Word on the Quad: Pre-frosh edition

 What’s the most surprising thing about your Previews experience? 

“The creepy red exit signs in the common room.”-MADELINE OML 

“I didn’t expect the entry  to have funds to play  around with.”-LYDIA VON SCHWANENFLUEGEL 

“The tradition of having prefrosh sleep [in the common room].”-RYAN ROWE   

“Even though I had just  arrived, the students treated me as if I had known them for years.”-SAM MILO   

We must do better

When students from the Afro-American Society occupied Hopkins Hall on April 4, 1969, the Record published an editorial that day responding to the students’ demands for, among other things, the formation of an Afro-American studies department and affinity housing for students of marginalized identities. The editorial offered broad support to the majority of the Afro-American Society’s demands but couched its language in calls for moderation and critiques of the “uncompromising tone” of student activists, terming them “a narrow and selfish interest group.” 

This was hardly an isolated incident.

On the need for affinity housing

Creating space for minoritized students

On Friday, the Coalition Against Racist Education (CARE) Now released an open letter to the Board of Trustees with a list of 12 demands calling upon the College’s trustees to fulfill their “obligation to the well-being and safety of its students, faculty and staff.” A group of student activists seeking to continue “in the legacy of Black-led organizing efforts on the Williams College campus,” CARE Now was formed last year, its name recognizing the original CARE movement that occupied Jenness House in 1988. CARE Now’s letter indicates ways in which students believe the College can work toward making the College a less harmful place for those of marginalized identities and to take steps toward becoming a more inclusive institution.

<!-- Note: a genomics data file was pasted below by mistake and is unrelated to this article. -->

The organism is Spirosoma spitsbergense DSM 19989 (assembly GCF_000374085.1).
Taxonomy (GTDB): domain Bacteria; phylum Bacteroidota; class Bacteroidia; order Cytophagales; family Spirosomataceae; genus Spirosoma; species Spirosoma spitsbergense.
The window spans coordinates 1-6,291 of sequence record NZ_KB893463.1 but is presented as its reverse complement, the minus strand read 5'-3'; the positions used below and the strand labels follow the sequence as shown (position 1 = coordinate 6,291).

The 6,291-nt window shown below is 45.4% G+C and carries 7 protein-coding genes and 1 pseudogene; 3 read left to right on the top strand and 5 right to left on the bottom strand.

Letter to the Editor

To the editor: 

I am writing to express my exasperation regarding the op-ed “Standing against the right of return: Analyzing the logical inconsistencies in BDS’ arguments,” published in the Record last week. I am a proud Jewish student, and I stand in unwavering solidarity with the Boycott, Divest, and Sanctions (BDS) Movement and the Palestinian Right of Return.

An Open Letter to the Trustees of Williams

We are the Coalition Against Racist Education Now (CARE Now), an active and growing collective of student activists born out of resistance to the 2018 faculty petition on free speech. We garnered over 300 student and alumni signatures in protest of predatory and hate speech.

We forget ourselves under the title: Reimagining student governance at the College

We forget what College Council is – a body fashioned after the flaws of institution. Student management positions have always been breadcrumbs, approved by and handed to us by administrators as some figment of autonomy, their main function to be an intermediary, to redirect the energy or concerns of the student body away from the administration back onto itself (Record articles from 1914, 1934).

Standing against the right of return: Analyzing the logical inconsistencies in BDS’ arguments

The Boycott, Divestment, and Sanctions movement — which seeks to impose a total academic, financial and cultural boycott on Israel and Israeli goods — continues to sweep across American college campuses, and its appeal is understandable. One sees the plight of the Palestinians in Gaza in contrast to the economically and militarily formidable Israel, and reasons that economic pressure could force Israel to ease the Gaza blockade and level the negotiating table.